Numerous legends tell of a similar scenario whether for the birth of a god, the appearance of a prophet or the ascent to the throne of a king. From India to Iran, from the cult of Mithras (1200 BC) to Jesus Christ, the cave has been a symbol of birth and rebirth, the rock that welcomed and protectedthe womb stone that allowed isolation from society to ensure deep meditation.

It is excluded that Zalmoxis was considered a deity of the underworld reached by those who die because “the gods and goddesses of the dead reign over all the dead without distinction, while the deities of the Mysteries admit only initiates to them“, rather he was a real Master connoisseur of mysteries and expert in astronomy and medicine. Plato in “Carmide” writes: “Zalmoxis – said the doctor – teaches that, just as it is not possible to heal the eyes without the head and the head without the body, so it is not possible to heal the body without healing the soul. For this reason, Greek doctors do not know how to cure many diseases, because they do not properly consider the whole. ”

Mircea Eliade
Mircea Eliade

For those initiated into the cult, death is not deprivation of life but, being transfigured, it offers the passage from the mortality of the body to the immortality of the soul (αθανατίζειν, to become immortal). He who is initiated meets a first death whose landing is knowledge (long and varied is the alchemical tradition that has come down to our days) and a second death that concludes the earthly journey (in the same volume of Eliade there is an essay entitled “The seer sheep” which recalls this theme).

“There was undoubtedly something right in the tendency, so widespread in Greece after Herodotus, to remember Zalmoxis together with Pythagoras, Orpheus, the Museum and, later, Zarathustra, the Egyptian sages, the druids. All of them had lived the experience of ecstasy and had revealed to their people the mysteries of the soul and its immortality. Even the passage of Mnasea of ​​Patara, a disciple of Eratosthenes, according to which the Getae worshiped Cronos and called him Zalmoxis, can be interpreted in the same sense – Cronos is in fact the ruler of the Blessed Isles where the souls of the righteous stay. In this, as in the other cases already examined, it is always a question of an eternal and happy existence in a different world, which does not belong to the geography of the profane, but which does not even coincide with the Underworld, where the shadows of the uninitiated live. . “ – Mircea Eliade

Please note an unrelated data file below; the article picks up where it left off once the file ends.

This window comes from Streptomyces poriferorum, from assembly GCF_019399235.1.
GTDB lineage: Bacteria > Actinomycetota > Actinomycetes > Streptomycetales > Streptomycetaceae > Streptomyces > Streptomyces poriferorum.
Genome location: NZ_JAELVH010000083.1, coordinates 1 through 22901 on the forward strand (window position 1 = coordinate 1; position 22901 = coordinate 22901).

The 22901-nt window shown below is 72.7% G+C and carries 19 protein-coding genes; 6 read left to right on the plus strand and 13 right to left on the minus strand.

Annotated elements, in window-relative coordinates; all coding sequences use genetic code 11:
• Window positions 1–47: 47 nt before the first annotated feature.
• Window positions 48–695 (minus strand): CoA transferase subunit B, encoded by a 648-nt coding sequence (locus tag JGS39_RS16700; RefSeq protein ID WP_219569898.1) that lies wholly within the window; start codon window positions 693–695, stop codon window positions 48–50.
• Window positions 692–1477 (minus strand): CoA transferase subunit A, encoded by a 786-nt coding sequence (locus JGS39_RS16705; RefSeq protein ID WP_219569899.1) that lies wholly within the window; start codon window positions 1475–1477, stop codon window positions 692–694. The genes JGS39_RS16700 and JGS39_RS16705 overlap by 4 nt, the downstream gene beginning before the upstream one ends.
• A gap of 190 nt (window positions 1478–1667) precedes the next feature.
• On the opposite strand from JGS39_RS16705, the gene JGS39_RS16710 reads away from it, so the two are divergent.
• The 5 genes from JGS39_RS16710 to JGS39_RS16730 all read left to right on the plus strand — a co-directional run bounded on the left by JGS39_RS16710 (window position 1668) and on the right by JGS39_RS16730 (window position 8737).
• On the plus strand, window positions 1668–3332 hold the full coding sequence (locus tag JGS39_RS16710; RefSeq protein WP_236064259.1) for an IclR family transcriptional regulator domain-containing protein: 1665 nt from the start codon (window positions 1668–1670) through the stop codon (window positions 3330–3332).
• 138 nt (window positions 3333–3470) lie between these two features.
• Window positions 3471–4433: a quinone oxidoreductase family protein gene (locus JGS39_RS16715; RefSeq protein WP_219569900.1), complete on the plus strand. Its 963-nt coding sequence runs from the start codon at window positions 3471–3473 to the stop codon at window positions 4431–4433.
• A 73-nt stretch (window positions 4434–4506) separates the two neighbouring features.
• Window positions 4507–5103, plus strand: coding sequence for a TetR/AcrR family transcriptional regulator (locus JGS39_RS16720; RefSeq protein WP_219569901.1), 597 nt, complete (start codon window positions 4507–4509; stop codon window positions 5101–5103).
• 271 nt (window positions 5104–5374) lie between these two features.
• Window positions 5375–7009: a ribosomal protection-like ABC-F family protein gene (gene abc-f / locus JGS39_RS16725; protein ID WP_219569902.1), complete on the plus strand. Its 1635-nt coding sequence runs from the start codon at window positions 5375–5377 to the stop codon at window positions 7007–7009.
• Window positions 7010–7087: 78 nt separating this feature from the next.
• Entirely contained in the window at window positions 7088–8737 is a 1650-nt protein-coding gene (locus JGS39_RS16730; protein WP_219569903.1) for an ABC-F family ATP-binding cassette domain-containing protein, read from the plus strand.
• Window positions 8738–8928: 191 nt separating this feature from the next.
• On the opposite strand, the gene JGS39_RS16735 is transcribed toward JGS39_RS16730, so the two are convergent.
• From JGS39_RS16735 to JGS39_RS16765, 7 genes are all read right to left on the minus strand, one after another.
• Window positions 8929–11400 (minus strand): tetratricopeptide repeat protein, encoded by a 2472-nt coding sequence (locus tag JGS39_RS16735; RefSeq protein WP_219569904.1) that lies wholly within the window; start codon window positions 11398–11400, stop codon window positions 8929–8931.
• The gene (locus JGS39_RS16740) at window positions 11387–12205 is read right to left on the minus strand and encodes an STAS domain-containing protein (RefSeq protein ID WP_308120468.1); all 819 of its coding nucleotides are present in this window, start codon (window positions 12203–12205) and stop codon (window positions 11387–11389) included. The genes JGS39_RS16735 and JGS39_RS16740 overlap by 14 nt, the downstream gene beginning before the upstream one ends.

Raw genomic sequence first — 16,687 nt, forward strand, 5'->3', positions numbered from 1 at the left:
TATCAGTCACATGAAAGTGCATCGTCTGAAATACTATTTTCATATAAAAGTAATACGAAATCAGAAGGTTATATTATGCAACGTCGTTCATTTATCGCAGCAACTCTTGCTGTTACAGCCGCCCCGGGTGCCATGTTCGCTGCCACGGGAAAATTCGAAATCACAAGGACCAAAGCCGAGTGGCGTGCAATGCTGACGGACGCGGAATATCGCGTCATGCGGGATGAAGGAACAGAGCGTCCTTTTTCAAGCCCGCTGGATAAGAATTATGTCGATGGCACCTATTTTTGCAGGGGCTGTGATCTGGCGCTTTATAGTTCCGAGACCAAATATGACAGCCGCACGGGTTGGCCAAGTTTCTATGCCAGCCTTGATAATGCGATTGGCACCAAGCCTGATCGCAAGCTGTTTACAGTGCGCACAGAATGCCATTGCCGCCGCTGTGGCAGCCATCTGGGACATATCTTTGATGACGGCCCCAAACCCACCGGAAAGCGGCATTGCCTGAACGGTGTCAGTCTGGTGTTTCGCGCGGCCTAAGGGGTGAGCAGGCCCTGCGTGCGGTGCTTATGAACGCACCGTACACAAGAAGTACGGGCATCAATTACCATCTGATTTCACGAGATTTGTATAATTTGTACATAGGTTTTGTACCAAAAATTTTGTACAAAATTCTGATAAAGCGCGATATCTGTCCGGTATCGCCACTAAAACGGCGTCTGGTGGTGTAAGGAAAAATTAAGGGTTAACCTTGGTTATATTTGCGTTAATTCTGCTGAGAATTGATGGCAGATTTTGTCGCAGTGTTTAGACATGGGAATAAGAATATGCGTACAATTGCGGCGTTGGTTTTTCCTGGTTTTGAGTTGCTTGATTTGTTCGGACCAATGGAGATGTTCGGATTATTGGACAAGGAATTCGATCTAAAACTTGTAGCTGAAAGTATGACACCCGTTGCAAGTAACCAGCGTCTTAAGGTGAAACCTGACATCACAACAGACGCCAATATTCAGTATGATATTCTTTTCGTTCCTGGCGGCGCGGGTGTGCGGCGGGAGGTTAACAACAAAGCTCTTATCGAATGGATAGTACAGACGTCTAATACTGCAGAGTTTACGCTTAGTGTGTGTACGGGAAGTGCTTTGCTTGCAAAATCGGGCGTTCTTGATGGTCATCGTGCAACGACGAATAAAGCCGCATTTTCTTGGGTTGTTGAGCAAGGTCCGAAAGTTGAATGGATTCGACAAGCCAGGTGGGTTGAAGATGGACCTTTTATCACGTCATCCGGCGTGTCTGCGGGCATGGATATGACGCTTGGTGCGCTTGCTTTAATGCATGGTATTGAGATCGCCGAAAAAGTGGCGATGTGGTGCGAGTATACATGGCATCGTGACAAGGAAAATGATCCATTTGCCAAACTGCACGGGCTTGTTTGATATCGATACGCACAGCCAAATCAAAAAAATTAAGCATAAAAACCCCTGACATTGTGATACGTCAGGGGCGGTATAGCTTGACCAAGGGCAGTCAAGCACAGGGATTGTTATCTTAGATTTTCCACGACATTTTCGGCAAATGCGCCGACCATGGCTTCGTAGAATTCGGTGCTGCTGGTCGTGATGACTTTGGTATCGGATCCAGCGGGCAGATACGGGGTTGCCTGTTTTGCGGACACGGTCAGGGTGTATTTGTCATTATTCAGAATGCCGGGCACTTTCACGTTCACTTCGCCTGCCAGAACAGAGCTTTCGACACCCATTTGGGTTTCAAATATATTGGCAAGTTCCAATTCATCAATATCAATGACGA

The disappearance of his cult presumably it took place with the conversion of Dacia to Christianity but, thanks to the confusion mentioned at the beginning, Zalmoxis survived in the legends of the Goths and in the mythology of the West. Mircea Eliade traces the historical lines of this passage in a precise way, the reader will be able, reading the essay, to know the paragraphs that have not been discussed such as the etymologies of the name, the ecstatic and thaumaturgical experiences, the philosopher-shamans, the sacrifice of messenger, the story of Decenaeus and the considerations of Strabo.

Written by Alessia Mocci

Buy From Zalmoxis to Genghis Khan – Comparative studies on the religions and folklore of Dacia and Eastern Europe

Read the article on “The seer sheep”

“Zalmoxis” essay by Mircea Eliade: the immortality of the soul in pre-Christian Dacia – OUBLIETTE MAGAZINE